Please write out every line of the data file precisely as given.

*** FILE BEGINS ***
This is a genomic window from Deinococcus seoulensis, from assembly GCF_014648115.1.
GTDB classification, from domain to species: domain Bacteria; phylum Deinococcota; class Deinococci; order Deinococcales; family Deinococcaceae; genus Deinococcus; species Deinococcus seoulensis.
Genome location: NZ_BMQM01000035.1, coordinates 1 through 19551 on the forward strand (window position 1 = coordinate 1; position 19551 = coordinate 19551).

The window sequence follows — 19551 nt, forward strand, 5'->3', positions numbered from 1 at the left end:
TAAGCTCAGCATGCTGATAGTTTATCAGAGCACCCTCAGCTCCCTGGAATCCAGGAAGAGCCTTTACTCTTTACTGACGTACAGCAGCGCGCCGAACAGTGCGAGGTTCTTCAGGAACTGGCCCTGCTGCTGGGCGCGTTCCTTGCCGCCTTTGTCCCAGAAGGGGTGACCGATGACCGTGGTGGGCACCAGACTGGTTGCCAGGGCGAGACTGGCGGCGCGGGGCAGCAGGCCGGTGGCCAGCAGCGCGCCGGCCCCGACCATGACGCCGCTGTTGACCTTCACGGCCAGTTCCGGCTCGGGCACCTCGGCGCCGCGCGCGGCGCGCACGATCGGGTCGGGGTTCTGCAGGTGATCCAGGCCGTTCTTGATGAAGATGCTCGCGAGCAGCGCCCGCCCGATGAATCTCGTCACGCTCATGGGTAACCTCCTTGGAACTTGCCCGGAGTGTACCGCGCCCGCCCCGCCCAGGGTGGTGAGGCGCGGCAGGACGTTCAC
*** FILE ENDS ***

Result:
This is a genomic window from Deinococcus seoulensis, from assembly GCF_014648115.1.
GTDB classification, from domain to species: domain Bacteria; phylum Deinococcota; class Deinococci; order Deinococcales; family Deinococcaceae; genus Deinococcus; species Deinococcus seoulensis.
Genome location: NZ_BMQM01000035.1, coordinates 1 through 19551 on the forward strand (window position 1 = coordinate 1; position 19551 = coordinate 19551).

The window sequence follows — 19551 nt, forward strand, 5'->3', positions numbered from 1 at the left end:
TAAGCTCAGCATGCTGATAGTTTATCAGAGCACCCTCAGCTCCCTGGAATCCAGGAAGAGCCTTTACTCTTTACTGACGTACAGCAGCGCGCCGAACAGTGCGAGGTTCTTCAGGAACTGGCCCTGCTGCTGGGCGCGTTCCTTGCCGCCTTTGTCCCAGAAGGGGTGACCGATGACCGTGGTGGGCACCAGACTGGTTGCCAGGGCGAGACTGGCGGCGCGGGGCAGCAGGCCGGTGGCCAGCAGCGCGCCGGCCCCGACCATGACGCCGCTGTTGACCTTCACGGCCAGTTCCGGCTCGGGCACCTCGGCGCCGCGCGCGGCGCGCACGATCGGGTCGGGGTTCTGCAGGTGATCCAGGCCGTTCTTGATGAAGATGCTCGCGAGCAGCGCCCGCCCGATGAATCTCGTCACGCTCATGGGTAACCTCCTTGGAACTTGCCCGGAGTGTACCGCGCCCGCCCCGCCCAGGGTGGTGAGGCGCGGCAGGACGTTCAC